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Société des Missions Africaines –Province d'Irlande

SHEPPARD Henry né le 11 mai 1908 à Cork
dans le diocèse de Cork, Irlande
membre de la SMA le 8 juillet 1927
prêtre le 7 juin 1931
décédé le 21 octobre 1981

1931-1942 missionnaire au Nigeria
vicariat du Bénin
aujourd'hui archidiocèse de Lagos
1943-1947 Ballinafad, supérieur, puis économe
1948-1977 missionnaire au Nigeria, Logos
vicariat puis archidiocèse de Lagos

décédé à Cork, Irlande, le 21 octobre 1981,
à l'âge de 73 ans


 Father Henry Joseph A. SHEPPARD (1908 - 1981)

Henry Sheppard was born in Madden's Buildings, Cork, in the diocese of Cork, on 11 May 1908. He died at the Bon Secours hospital, Cork, on 21 October 1981.

Henry (Harry) studied at the Sacred Heart college, Ballinafad, Co Mayo (1921 1922), and at St. Joseph's college, Wilton, Cork (1922 1925), before entering the S.M.A. novitiate and house of philosophy, at Kilcolgan, Co Galway, in the autumn of 1925. He studied theology in the Society's seminary, at Dromantine, Co Down, between 1927 1931. He was admitted to membership of the Society on 8 July 1927 and was ordained a priest by Bishop Edward Mulhern of Dromore diocese, at St. Colman's cathedral, Newry, on 7 June 1931. He was one of a group of twelve ordained on that day.

After ordination Harry was appointed to the vicariate of the Bight of Benin, in south-west Nigeria. He took up his post a year after Francis O'Rourke had become first Irish bishop of the vicariate and when responsibility for staffing had been made over to the Irish Province. Arriving on his mission in October 1931, Harry was appointed to Abeokuta district. The principal station of Abeokuta had been established in 1880 and there were 18 secondary stations, with a total catholic community of some 3,000 members and a convent of O.L.A. sisters. However the most prestigious institution in Abeokuta was undoubtedly the Sacred Heart hospital, founded at the turn of the century by the self-trained surgeon and missionary, Jean-Marie Coquard. Bart Keohane was superior of the mission district and the other assistant priest was Tom Galvin. It was here that Harry did his missionary apprenticeship. In 1934 Harry was transferred to Lagos town, to the principal station of Ebute-Metta, where Johnny Kilbey was superior.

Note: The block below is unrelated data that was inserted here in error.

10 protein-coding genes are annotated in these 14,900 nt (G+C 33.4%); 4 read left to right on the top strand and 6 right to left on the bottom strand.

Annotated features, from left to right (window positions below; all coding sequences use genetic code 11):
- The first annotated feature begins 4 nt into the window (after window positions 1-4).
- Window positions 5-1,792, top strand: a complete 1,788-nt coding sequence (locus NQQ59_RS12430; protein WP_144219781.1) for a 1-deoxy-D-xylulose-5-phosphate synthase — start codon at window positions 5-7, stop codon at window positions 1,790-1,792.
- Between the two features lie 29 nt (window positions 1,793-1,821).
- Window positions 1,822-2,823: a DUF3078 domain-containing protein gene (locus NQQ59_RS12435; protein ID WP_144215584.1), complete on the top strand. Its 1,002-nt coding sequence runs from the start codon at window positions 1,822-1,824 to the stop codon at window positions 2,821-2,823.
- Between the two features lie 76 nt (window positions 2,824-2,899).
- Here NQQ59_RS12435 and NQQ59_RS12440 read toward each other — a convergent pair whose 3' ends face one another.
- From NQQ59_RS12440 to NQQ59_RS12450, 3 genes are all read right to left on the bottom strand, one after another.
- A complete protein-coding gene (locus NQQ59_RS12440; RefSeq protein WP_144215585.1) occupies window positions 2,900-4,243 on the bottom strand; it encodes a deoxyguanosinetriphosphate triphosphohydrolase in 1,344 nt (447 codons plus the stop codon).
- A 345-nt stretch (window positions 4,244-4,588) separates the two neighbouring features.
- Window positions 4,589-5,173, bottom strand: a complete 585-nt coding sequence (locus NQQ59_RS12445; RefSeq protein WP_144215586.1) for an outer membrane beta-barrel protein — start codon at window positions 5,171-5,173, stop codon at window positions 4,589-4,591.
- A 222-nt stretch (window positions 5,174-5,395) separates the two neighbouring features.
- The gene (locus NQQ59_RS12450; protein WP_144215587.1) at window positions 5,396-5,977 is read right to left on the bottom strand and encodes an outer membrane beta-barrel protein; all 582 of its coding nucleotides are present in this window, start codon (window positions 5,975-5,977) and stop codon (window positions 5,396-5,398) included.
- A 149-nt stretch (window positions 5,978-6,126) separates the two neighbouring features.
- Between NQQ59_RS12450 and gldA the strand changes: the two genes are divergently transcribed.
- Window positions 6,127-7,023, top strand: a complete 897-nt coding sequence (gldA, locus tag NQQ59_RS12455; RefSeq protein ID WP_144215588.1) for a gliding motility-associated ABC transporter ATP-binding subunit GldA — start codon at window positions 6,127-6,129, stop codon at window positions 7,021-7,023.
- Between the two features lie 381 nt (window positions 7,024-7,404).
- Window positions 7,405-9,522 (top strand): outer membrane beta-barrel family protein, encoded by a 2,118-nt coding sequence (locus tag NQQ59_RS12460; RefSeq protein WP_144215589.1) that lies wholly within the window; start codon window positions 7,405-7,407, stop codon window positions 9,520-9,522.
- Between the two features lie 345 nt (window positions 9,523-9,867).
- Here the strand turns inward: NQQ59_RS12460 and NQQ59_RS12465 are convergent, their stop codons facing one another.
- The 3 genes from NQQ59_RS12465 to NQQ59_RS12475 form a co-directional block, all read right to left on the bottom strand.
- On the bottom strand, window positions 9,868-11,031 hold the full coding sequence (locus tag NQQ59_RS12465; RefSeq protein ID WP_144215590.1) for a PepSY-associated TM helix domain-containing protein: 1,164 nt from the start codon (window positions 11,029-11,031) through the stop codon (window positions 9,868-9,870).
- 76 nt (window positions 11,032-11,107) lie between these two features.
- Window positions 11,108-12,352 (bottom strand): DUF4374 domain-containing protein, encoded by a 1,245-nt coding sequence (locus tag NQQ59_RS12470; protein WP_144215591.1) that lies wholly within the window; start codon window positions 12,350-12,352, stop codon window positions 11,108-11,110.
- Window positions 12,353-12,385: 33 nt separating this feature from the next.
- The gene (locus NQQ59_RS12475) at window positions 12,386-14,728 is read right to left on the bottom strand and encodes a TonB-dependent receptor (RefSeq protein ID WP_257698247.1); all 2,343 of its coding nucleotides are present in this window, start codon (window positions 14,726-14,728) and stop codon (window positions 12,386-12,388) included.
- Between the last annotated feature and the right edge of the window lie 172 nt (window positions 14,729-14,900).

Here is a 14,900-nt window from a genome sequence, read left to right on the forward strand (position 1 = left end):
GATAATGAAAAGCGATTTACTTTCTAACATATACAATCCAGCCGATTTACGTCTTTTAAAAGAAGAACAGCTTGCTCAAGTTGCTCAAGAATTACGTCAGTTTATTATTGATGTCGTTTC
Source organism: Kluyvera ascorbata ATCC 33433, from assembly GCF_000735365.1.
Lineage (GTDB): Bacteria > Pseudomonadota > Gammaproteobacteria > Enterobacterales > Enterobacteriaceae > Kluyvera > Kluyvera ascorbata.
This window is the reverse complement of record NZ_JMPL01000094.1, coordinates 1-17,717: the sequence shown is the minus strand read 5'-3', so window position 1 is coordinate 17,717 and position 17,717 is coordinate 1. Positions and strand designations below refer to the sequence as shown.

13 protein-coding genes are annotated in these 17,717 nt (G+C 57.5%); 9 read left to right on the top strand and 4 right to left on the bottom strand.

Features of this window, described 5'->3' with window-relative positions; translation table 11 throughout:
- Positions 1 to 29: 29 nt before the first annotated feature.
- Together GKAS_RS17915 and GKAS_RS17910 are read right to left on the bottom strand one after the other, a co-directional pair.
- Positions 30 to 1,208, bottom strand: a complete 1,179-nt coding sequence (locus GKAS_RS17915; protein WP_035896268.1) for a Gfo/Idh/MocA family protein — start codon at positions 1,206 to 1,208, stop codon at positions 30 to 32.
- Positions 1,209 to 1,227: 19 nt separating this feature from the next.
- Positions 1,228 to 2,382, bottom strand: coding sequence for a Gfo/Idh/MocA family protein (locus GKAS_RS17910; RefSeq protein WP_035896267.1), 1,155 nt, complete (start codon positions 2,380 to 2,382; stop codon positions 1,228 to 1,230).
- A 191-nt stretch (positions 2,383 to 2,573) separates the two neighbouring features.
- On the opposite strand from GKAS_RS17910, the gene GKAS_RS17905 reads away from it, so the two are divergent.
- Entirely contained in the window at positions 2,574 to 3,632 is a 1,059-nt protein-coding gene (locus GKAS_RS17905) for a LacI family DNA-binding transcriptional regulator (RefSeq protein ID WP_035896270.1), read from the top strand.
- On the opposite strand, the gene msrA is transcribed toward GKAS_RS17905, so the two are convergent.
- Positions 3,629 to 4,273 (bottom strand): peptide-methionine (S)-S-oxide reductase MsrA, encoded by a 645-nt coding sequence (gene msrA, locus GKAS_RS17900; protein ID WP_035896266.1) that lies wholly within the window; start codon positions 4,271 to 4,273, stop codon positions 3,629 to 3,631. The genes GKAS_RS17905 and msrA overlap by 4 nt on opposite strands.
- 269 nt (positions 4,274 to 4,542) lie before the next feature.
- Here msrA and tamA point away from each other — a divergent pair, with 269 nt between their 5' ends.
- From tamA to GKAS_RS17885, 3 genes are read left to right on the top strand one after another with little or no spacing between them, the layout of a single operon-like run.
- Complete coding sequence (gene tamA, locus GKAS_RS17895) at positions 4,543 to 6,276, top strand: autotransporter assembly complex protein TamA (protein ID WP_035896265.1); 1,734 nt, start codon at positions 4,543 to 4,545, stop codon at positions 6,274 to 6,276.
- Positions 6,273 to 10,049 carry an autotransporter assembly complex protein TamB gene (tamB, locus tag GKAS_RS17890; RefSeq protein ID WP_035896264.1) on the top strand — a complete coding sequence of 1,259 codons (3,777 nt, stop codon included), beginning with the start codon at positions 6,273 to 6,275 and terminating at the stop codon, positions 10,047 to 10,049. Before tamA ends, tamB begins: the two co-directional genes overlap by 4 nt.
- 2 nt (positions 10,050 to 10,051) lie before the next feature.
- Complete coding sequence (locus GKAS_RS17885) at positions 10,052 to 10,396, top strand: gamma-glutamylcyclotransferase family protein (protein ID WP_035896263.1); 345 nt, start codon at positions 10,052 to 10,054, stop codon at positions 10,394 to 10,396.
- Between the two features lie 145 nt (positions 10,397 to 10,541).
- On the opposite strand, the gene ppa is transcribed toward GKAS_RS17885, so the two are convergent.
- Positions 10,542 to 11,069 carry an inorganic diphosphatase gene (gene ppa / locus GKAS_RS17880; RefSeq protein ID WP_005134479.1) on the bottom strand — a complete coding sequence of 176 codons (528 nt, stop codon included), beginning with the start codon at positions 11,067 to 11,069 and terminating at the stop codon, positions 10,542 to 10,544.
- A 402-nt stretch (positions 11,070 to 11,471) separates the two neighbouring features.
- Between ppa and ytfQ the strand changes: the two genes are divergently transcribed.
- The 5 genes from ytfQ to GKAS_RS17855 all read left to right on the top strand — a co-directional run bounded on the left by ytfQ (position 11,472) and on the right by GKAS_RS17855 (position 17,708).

Among his duties was to edit the Nigerian Catholic Herald, which was the only national Nigerian catholic journal at that time. Harry spent the last year of his first tour of duty as superior of the district of Ibadan. Residing in the principal station, at Ogunpa, he ministered to a catholic community of perhaps 3,000 Catholics and 200 catechumens. James Ward, who was supervisor of schools, lived with him at Ogunpa, while three other Fathers staffed the inter-vicarial minor seminary at Oke Are. When Harry returned to Nigeria after his first leave, in January 1937, he was appointed to the staff of St. Gregory's college, Lagos, the first catholic boys secondary school in Nigeria. When Harry came on the staff there were 124 students in the college and 40 students in a teacher training tier attached to the college. Jim Saul, Tommy Moran and Pete Moore, assisted by 10 African tutors, made up the teaching staff. Harry spent three and a half years at St. Gregory's before being transferred to St. Theresa's seminary, at Oke Are. This important institution, with some 30 students, provided secondary education for seminarians from jurisdictions in the south and west, and even from the north.